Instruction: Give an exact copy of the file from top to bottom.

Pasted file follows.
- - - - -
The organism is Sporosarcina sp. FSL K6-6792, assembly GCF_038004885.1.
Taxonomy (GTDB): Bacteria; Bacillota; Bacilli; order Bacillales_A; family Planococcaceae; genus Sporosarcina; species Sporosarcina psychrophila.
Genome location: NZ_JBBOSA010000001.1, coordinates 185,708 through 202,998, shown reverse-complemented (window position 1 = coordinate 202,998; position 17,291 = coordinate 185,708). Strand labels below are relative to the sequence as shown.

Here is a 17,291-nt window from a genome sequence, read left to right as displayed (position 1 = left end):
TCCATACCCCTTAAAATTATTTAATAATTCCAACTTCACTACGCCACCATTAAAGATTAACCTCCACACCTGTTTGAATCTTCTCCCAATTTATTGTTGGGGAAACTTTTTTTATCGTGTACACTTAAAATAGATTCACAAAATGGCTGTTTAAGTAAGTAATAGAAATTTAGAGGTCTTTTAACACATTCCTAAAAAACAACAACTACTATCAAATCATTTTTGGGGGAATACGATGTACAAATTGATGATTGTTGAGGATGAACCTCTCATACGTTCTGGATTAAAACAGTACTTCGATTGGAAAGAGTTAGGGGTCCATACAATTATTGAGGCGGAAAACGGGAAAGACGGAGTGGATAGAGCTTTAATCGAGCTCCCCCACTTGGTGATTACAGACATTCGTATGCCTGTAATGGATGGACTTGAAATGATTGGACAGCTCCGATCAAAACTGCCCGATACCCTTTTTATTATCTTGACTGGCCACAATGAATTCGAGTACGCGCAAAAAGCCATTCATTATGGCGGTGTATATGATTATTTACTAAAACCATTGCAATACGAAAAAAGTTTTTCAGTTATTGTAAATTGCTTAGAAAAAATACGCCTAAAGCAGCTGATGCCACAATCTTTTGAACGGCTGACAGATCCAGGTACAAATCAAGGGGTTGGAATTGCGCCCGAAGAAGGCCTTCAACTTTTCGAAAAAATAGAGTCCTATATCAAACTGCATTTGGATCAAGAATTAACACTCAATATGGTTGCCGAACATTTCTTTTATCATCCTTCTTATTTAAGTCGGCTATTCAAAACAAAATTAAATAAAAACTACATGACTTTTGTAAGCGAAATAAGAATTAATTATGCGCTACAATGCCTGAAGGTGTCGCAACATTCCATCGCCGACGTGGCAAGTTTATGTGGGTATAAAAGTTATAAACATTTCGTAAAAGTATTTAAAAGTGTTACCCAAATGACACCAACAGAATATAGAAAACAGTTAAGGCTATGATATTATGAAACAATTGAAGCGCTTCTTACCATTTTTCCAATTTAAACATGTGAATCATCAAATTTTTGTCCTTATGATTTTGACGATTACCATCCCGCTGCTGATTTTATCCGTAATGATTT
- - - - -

The organism is Sporosarcina sp. FSL K6-6792, assembly GCF_038004885.1.
Taxonomy (GTDB): Bacteria; Bacillota; Bacilli; order Bacillales_A; family Planococcaceae; genus Sporosarcina; species Sporosarcina psychrophila.
Genome location: NZ_JBBOSA010000001.1, coordinates 185,708 through 202,998, shown reverse-complemented (window position 1 = coordinate 202,998; position 17,291 = coordinate 185,708). Strand labels below are relative to the sequence as shown.

Here is a 17,291-nt window from a genome sequence, read left to right as displayed (position 1 = left end):
TCCATACCCCTTAAAATTATTTAATAATTCCAACTTCACTACGCCACCATTAAAGATTAACCTCCACACCTGTTTGAATCTTCTCCCAATTTATTGTTGGGGAAACTTTTTTTATCGTGTACACTTAAAATAGATTCACAAAATGGCTGTTTAAGTAAGTAATAGAAATTTAGAGGTCTTTTAACACATTCCTAAAAAACAACAACTACTATCAAATCATTTTTGGGGGAATACGATGTACAAATTGATGATTGTTGAGGATGAACCTCTCATACGTTCTGGATTAAAACAGTACTTCGATTGGAAAGAGTTAGGGGTCCATACAATTATTGAGGCGGAAAACGGGAAAGACGGAGTGGATAGAGCTTTAATCGAGCTCCCCCACTTGGTGATTACAGACATTCGTATGCCTGTAATGGATGGACTTGAAATGATTGGACAGCTCCGATCAAAACTGCCCGATACCCTTTTTATTATCTTGACTGGCCACAATGAATTCGAGTACGCGCAAAAAGCCATTCATTATGGCGGTGTATATGATTATTTACTAAAACCATTGCAATACGAAAAAAGTTTTTCAGTTATTGTAAATTGCTTAGAAAAAATACGCCTAAAGCAGCTGATGCCACAATCTTTTGAACGGCTGACAGATCCAGGTACAAATCAAGGGGTTGGAATTGCGCCCGAAGAAGGCCTTCAACTTTTCGAAAAAATAGAGTCCTATATCAAACTGCATTTGGATCAAGAATTAACACTCAATATGGTTGCCGAACATTTCTTTTATCATCCTTCTTATTTAAGTCGGCTATTCAAAACAAAATTAAATAAAAACTACATGACTTTTGTAAGCGAAATAAGAATTAATTATGCGCTACAATGCCTGAAGGTGTCGCAACATTCCATCGCCGACGTGGCAAGTTTATGTGGGTATAAAAGTTATAAACATTTCGTAAAAGTATTTAAAAGTGTTACCCAAATGACACCAACAGAATATAGAAAACAGTTAAGGCTATGATATTATGAAACAATTGAAGCGCTTCTTACCATTTTTCCAATTTAAACATGTGAATCATCAAATTTTTGTCCTTATGATTTTGACGATTACCATCCCGCTGCTGATTTTATCCGTAATGATTT